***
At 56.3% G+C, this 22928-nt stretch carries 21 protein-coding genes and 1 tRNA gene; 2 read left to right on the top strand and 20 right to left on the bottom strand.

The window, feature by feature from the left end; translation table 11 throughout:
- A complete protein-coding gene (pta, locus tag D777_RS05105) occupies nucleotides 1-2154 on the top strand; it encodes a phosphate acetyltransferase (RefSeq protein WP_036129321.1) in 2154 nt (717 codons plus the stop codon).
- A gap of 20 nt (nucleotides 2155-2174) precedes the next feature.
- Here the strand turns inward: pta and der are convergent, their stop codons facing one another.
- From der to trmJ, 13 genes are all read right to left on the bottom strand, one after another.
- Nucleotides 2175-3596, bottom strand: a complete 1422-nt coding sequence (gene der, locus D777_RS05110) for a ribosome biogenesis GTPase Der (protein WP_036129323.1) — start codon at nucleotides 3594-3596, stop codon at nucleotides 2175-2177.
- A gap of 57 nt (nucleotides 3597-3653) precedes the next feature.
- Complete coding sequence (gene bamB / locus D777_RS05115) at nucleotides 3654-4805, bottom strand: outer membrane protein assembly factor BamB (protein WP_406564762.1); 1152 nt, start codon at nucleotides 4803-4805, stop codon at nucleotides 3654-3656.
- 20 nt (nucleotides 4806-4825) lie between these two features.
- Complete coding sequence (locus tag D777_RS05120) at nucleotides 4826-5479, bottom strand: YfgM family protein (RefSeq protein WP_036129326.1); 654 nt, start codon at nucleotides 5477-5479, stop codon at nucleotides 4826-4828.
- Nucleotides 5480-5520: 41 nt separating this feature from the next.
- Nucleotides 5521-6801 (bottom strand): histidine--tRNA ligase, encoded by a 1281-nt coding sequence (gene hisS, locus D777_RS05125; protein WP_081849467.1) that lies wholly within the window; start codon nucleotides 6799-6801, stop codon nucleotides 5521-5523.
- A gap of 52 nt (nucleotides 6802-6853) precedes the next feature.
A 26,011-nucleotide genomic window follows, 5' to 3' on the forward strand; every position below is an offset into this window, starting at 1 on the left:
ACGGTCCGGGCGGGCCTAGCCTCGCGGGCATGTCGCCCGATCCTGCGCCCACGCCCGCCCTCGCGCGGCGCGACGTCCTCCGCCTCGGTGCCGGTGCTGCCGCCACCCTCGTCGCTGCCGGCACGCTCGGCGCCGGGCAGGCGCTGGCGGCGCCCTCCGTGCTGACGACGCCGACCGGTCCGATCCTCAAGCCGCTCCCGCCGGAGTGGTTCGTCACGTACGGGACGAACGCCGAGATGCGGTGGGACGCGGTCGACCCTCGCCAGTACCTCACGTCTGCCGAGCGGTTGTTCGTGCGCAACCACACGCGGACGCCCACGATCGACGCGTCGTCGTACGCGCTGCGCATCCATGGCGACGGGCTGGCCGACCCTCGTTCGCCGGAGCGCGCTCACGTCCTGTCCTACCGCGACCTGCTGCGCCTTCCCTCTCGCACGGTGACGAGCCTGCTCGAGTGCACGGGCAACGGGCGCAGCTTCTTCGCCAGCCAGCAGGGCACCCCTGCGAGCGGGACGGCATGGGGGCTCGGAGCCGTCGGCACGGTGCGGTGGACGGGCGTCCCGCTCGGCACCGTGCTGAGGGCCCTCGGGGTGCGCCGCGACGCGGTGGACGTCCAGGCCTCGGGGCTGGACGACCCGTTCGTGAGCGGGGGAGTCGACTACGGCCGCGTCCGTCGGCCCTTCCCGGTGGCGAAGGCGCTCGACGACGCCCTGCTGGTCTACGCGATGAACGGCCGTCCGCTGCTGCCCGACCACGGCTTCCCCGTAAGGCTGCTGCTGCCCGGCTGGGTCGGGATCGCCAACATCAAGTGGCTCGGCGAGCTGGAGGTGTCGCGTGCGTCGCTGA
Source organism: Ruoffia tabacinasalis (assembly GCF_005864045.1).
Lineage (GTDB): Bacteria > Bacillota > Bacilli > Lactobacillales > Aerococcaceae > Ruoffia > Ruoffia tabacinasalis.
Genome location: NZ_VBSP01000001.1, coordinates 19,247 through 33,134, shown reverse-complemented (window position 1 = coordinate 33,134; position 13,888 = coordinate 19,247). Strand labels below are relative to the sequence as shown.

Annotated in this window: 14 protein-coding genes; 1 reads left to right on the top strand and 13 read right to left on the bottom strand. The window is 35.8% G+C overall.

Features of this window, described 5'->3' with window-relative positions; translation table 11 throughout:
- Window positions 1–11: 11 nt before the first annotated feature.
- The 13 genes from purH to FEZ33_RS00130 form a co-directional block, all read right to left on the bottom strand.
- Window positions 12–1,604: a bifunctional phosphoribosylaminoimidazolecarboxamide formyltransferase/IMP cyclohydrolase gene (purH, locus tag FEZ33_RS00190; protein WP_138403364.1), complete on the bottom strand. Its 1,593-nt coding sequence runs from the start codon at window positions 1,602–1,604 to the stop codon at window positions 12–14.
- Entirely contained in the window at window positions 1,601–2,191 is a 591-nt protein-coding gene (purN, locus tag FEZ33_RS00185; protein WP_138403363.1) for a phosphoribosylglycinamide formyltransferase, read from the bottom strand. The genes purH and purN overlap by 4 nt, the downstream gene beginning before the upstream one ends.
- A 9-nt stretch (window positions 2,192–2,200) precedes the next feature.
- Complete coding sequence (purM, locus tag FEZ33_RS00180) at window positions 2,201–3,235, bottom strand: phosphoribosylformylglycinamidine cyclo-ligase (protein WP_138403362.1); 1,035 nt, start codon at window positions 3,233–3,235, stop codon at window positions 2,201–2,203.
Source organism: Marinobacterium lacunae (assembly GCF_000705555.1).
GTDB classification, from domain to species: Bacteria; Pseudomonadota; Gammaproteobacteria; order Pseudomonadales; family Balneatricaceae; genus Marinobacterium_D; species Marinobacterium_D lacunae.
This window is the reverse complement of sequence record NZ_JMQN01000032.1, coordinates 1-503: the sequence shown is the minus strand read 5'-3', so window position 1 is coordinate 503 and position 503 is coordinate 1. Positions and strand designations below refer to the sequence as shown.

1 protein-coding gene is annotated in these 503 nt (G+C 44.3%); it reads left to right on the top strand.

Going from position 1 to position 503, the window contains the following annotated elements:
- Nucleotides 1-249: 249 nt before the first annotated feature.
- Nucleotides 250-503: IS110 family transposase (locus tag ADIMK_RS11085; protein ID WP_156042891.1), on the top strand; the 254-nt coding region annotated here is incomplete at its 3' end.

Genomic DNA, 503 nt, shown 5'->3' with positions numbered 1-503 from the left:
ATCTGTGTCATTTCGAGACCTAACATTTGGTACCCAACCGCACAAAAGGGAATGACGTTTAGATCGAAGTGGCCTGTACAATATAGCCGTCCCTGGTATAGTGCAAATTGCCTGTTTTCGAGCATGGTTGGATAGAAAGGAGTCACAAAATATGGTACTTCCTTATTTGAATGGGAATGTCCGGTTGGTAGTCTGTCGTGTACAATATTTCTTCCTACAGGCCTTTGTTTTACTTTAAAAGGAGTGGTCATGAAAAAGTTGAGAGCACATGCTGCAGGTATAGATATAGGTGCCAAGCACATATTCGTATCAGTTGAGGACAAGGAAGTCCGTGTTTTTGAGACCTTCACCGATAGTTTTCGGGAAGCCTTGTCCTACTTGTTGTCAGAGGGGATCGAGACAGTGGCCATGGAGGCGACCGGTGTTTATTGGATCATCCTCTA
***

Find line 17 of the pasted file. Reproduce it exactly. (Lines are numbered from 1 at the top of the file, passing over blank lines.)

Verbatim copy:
Source organism: Ruoffia tabacinasalis (assembly GCF_005864045.1).